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Mike Worrall’s Anachronistic Paintings Make Playful References to Art History

Anachronistic worlds painted by Mike Worrall are charming enough to convert the ardent historian into a romantic dreamer. Dressed in a severe Rococo-style, a woman holds a dial telephone and with a stiff neck, gazes purposefully at a pug sharing the cobblestone pathway. In the background, a peculiar golden glow emanates from behind a tree. Titled It’s a Lovely Day Tomorrow, the painting prompts the viewer to believe this curious character traveled forward in time. Other works in the UK-born artist’s oeuvre are more explicit in their treatment of the surreal. In The Portal of Intoxication, Worrall borrows the visual vocabulary of René Magritte by using the painted image of a picture frame within the pictorial frame to create and complicate layers of universes within a single composition.

Anachronistic worlds painted by Mike Worrall are charming enough to convert the ardent historian into a romantic dreamer. Dressed in a severe Rococo-style, a woman holds a dial telephone and with a stiff neck, gazes purposefully at a pug sharing the cobblestone pathway. In the background, a peculiar golden glow emanates from behind a tree. Titled It’s a Lovely Day Tomorrow, the painting prompts the viewer to believe this curious character traveled forward in time. Other works in the UK-born artist’s oeuvre are more explicit in their treatment of the surreal. In The Portal of Intoxication, Worrall borrows the visual vocabulary of René Magritte by using the painted image of a picture frame within the pictorial frame to create and complicate layers of universes within a single composition.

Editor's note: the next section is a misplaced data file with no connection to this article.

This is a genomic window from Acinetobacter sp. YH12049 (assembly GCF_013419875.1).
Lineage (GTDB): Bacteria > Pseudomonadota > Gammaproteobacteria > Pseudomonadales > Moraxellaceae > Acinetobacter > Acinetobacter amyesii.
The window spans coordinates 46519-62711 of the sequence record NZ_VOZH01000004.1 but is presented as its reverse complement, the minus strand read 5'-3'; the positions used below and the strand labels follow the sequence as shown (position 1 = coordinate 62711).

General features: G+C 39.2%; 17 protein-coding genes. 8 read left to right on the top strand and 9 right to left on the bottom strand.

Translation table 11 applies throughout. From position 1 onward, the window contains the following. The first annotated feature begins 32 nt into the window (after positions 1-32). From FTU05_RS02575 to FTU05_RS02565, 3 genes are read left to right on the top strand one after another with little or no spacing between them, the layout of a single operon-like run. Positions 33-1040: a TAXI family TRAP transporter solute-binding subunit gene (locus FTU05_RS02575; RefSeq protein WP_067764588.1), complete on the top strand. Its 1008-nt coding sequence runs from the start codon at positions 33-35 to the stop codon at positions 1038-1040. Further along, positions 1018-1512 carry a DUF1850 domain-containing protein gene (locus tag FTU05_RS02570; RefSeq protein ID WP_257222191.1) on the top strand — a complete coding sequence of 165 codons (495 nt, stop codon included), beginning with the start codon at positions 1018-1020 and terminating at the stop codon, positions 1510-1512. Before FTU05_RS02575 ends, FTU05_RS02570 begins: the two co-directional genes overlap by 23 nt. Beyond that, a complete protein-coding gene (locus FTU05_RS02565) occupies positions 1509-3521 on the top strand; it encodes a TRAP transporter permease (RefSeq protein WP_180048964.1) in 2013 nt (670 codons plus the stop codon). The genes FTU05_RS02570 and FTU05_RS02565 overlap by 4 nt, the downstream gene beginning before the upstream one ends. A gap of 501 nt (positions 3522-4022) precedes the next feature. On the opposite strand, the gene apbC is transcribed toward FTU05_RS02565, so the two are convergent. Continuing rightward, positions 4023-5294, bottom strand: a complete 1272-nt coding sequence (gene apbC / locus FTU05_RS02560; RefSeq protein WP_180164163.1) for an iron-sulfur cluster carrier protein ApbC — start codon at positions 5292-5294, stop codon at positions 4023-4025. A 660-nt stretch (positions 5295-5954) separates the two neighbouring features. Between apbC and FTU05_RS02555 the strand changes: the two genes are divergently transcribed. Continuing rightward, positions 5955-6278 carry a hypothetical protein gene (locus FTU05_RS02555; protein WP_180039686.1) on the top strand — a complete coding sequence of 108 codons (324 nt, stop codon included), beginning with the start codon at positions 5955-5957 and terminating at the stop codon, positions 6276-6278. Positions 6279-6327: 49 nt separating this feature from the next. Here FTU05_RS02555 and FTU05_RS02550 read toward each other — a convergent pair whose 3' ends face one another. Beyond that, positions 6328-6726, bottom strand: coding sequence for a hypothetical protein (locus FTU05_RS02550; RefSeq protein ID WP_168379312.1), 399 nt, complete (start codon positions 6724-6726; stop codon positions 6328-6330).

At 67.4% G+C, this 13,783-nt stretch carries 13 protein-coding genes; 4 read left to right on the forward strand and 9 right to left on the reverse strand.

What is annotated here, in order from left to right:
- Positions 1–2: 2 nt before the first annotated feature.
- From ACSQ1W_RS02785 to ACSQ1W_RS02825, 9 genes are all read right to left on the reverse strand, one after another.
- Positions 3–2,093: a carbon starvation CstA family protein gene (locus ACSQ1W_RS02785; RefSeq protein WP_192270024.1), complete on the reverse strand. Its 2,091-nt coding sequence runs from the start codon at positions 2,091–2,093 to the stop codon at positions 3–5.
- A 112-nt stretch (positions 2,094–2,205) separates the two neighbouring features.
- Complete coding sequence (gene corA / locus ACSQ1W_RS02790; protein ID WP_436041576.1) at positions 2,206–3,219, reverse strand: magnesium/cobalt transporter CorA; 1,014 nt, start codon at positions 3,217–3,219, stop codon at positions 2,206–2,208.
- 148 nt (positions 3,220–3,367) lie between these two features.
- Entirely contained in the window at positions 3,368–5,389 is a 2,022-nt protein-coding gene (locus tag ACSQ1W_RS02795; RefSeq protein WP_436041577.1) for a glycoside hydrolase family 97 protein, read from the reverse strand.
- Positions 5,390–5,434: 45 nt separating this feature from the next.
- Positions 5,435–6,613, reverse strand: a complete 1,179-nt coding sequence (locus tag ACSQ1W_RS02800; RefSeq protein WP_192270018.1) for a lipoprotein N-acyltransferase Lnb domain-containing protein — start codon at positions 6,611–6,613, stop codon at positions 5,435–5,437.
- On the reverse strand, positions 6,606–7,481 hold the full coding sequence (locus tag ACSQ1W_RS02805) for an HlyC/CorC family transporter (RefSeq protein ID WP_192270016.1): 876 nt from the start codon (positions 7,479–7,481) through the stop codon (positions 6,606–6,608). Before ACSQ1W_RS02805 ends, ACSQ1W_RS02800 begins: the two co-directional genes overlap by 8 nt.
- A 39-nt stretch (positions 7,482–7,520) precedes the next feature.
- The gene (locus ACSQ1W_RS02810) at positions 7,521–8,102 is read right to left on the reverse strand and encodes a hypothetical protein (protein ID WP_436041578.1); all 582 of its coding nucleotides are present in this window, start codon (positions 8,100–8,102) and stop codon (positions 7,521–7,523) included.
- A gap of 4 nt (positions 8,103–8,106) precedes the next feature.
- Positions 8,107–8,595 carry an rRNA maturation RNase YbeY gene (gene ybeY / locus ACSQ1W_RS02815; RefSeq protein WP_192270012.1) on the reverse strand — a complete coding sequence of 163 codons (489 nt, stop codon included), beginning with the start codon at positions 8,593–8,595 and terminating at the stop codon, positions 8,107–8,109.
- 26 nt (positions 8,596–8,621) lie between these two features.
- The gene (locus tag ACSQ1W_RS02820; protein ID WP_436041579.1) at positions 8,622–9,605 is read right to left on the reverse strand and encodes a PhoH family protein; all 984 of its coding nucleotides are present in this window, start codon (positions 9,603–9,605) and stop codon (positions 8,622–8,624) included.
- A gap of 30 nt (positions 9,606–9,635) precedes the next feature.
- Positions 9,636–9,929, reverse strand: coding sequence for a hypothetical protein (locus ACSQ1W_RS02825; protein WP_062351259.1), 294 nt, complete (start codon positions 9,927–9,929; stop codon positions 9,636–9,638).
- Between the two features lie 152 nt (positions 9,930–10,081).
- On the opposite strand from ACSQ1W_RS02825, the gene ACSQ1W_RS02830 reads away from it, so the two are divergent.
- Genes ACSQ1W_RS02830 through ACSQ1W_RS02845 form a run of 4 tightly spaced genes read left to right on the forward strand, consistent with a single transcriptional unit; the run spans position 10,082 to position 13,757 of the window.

This motif is not the only homage to Magritte, however. The artist’s iconic 1946 The Son of Man and 1955 The Mysteries of the Horizon are explicitly included as canvases, carried by women living decades before Magritte’s time in Worrall’s work. In the background of The Whopping Lie, one sees the sign for a gallery. The woman in the foreground looks directly at the viewer with an indiscernible expression. Perhaps she is aware of being caught in an impossible action of taking possession of a painting by an artist not yet born. Beyond Magritte, Worrall appropriates other art historical blue chip characters. The Sweet Assassin is simple, cheeky fun with its depiction of the bewildering Infanta Margarita inside an empty subway car as she steals away the famed Mona Lisa. These and other works merge the visual lexicon of surrealism with thematic ideas of possession to comment on the absurd nature of today’s art market, which increasingly clashes with scholarship and non-profit sectors of the art world.

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